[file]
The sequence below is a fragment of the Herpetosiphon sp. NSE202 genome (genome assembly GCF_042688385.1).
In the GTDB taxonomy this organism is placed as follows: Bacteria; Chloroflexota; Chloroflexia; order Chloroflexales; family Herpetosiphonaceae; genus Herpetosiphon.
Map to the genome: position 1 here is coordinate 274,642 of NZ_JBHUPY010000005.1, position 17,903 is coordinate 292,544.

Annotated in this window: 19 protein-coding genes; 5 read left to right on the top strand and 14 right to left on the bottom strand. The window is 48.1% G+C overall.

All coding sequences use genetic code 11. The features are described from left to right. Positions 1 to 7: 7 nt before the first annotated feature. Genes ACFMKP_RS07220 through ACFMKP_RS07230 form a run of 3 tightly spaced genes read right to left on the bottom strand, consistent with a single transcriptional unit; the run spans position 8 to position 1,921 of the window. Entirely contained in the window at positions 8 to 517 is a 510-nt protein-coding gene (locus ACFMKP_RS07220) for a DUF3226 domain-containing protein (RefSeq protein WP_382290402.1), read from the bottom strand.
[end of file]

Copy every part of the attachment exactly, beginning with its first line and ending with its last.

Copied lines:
The sequence below is a fragment of the Herpetosiphon sp. NSE202 genome (genome assembly GCF_042688385.1).
In the GTDB taxonomy this organism is placed as follows: Bacteria; Chloroflexota; Chloroflexia; order Chloroflexales; family Herpetosiphonaceae; genus Herpetosiphon.
Map to the genome: position 1 here is coordinate 274,642 of NZ_JBHUPY010000005.1, position 17,903 is coordinate 292,544.

Annotated in this window: 19 protein-coding genes; 5 read left to right on the top strand and 14 right to left on the bottom strand. The window is 48.1% G+C overall.

All coding sequences use genetic code 11. The features are described from left to right. Positions 1 to 7: 7 nt before the first annotated feature. Genes ACFMKP_RS07220 through ACFMKP_RS07230 form a run of 3 tightly spaced genes read right to left on the bottom strand, consistent with a single transcriptional unit; the run spans position 8 to position 1,921 of the window. Entirely contained in the window at positions 8 to 517 is a 510-nt protein-coding gene (locus ACFMKP_RS07220) for a DUF3226 domain-containing protein (RefSeq protein WP_382290402.1), read from the bottom strand.